We all know the power of words. When they are delivered with skill, they have the power to inspire us, to bind us together and to drive us forwards.
What, therefore, makes a good leader is his or her understanding of how to make every single word they say count. This year, for example, many Western media outlets have highlighted how effective Ukraine’s President Zelensky is at communicating with his people.
One US TV station described him as “Churchill with a social media account,” honouring another powerful wartime orator, the British Prime Minister Winston Churchill.
Zelensky quickly and successfully built empathy and trust with his people after telling US President Joe Biden that he needed “ammunition not a ride” after the war in Ukraine began. It does not matter what anyone believes about the origins of the conflict. What is indisputable is that Zelensky acts as if he is at one with his people.
Good corporate leaders do the same. For words only hit home if employees believe that you mean them: that you not only abide by them but also live the best version of them.
So they are most powerful when they are wrapped around vision that energises the whole company and everyone who works at it. My father has always been a master of this because he has the vision, the drive and adaptability to achieve his goals and the ability to communicate them.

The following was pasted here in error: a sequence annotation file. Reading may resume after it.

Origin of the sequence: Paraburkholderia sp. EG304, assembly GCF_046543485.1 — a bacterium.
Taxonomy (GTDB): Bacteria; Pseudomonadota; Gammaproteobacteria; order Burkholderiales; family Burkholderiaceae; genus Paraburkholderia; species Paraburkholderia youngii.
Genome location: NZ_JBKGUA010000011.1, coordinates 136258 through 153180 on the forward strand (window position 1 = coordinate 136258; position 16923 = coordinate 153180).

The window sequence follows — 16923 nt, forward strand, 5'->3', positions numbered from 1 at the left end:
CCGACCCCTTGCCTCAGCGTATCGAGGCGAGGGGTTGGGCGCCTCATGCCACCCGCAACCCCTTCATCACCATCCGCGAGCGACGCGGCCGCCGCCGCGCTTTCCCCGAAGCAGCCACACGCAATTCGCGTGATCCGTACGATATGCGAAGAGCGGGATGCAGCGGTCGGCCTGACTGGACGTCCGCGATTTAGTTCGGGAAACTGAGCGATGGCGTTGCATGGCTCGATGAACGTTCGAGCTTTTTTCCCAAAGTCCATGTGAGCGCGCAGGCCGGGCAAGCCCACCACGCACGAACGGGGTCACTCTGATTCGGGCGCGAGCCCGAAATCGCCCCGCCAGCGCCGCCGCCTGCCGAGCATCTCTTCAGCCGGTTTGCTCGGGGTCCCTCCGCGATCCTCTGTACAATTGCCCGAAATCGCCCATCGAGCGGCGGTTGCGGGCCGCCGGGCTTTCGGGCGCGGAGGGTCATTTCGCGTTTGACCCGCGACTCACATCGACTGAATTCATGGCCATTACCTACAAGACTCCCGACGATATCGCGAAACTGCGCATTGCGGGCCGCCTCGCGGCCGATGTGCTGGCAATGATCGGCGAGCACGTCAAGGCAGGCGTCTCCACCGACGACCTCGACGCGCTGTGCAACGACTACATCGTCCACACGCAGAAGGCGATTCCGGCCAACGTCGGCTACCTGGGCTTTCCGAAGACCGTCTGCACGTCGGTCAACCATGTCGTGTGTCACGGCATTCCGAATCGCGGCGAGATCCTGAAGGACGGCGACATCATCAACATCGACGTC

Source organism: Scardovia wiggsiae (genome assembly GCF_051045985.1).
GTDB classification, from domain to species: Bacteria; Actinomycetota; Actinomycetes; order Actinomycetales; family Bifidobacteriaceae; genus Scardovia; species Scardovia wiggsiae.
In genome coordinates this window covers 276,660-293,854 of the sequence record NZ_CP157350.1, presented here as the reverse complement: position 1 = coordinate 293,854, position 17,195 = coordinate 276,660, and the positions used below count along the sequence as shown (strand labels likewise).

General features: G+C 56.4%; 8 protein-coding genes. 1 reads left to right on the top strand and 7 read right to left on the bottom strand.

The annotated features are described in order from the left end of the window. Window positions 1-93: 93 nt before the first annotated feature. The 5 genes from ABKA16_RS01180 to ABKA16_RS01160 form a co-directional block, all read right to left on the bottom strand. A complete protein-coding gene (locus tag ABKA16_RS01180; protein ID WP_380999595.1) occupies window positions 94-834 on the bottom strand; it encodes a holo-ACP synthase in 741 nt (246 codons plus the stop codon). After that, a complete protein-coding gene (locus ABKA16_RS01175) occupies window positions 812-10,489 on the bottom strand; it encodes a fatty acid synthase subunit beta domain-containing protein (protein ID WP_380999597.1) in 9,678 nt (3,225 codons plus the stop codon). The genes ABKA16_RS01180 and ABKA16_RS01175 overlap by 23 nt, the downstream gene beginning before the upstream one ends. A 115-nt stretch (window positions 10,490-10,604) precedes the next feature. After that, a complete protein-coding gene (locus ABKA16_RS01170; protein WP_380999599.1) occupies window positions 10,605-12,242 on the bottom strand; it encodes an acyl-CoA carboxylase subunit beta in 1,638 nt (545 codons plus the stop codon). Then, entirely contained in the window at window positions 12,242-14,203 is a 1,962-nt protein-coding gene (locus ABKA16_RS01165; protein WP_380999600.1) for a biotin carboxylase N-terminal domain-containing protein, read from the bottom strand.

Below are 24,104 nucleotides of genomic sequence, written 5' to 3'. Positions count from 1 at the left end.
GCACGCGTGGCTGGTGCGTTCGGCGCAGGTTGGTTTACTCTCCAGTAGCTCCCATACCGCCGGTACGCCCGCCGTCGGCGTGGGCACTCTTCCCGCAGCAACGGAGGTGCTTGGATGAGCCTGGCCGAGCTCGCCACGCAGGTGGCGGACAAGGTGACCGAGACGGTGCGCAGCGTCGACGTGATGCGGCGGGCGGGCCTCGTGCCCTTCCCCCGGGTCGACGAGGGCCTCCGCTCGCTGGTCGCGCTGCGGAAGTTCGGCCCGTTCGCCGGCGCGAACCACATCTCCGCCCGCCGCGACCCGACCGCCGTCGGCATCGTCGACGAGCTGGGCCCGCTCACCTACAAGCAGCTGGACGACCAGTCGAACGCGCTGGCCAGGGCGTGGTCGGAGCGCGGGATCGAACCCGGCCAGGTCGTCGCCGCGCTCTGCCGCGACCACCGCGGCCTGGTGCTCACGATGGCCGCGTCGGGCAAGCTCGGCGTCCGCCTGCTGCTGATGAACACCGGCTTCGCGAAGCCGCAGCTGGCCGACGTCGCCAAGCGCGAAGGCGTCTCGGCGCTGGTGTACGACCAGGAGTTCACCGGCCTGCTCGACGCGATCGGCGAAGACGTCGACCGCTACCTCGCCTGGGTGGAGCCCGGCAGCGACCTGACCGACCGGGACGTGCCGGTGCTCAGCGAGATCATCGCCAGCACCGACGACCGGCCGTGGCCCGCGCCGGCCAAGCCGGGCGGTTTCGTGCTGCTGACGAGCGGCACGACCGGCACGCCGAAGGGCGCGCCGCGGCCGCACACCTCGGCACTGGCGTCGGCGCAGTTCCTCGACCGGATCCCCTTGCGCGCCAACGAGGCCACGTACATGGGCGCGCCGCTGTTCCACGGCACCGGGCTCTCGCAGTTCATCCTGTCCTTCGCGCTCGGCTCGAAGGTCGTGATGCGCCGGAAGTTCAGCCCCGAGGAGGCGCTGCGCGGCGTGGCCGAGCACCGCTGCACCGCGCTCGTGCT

It is one of the main reasons why THP grew from a small brewing operation in the early 1990s to the domestic soft drinks champion that it is today.
My father creates very powerful imagery that is very easy to comprehend. The best advertising executives understand how important this kind of simplicity of thought is.
Paring something down to its very essence is essential to creating a visual image, or a tagline that resonates with its intended audience. It is a real skill.
One famous example, which always sticks in my mind, is how he uses the imagery of a ship to represent THP and the journey it has embarked on.
For example, we all know that the safest place for a ship to be is docked in the harbour. But this is not where it is meant to be.
So the ship will eventually set sail. And when it does, the crew needs to chart a course with an end port in mind. At THP, ours is to be a 100-year old company.
Yet as my father says, “When the boat sets out to sea, it is likely to encounter storms. The challenge is learning to control the boat when that storm comes.”
This is a great metaphor for facing challenges head on and learning how to navigate through them. So while having an end goal is important, so is the need for adaptability and learning by experience along the way.
My father also knows that when the storm dies down, “the grass and trees will blossom and thrive.” This is the point when new ideas germinate and grow, often through learned experience.
One day my father will no longer be captain of the THP boat. He reminds us of this every day and he educates us how to steer it successfully it without his guidance.
This is because our seven core values are the ship’s logbook. We keep them close and we hoist them high on our mast for all to see.
They teach us that if we work together with a united vision based on core values, we can sail confidently through the roughest seas, gaining valuable new insights at each point of the way.